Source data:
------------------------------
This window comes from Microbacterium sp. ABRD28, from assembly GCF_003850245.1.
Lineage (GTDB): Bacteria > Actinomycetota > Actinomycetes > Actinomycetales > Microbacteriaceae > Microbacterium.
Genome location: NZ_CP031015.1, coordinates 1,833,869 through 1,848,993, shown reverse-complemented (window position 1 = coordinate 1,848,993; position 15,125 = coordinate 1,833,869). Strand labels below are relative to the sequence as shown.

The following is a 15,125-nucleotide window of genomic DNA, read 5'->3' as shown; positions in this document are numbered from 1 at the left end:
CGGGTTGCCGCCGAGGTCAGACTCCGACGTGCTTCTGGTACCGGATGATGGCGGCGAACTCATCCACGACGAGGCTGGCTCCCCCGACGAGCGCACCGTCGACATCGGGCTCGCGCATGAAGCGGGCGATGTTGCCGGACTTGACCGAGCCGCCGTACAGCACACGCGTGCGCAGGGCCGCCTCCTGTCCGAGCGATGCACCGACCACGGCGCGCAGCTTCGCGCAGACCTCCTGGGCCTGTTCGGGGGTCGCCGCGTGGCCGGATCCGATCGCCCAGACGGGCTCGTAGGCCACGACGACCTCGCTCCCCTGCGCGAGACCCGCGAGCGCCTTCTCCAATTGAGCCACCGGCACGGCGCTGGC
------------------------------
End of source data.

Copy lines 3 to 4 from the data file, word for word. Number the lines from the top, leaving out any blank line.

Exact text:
Genome location: NZ_CP031015.1, coordinates 1,833,869 through 1,848,993, shown reverse-complemented (window position 1 = coordinate 1,848,993; position 15,125 = coordinate 1,833,869). Strand labels below are relative to the sequence as shown.

The following is a 15,125-nucleotide window of genomic DNA, read 5'->3' as shown; positions in this document are numbered from 1 at the left end: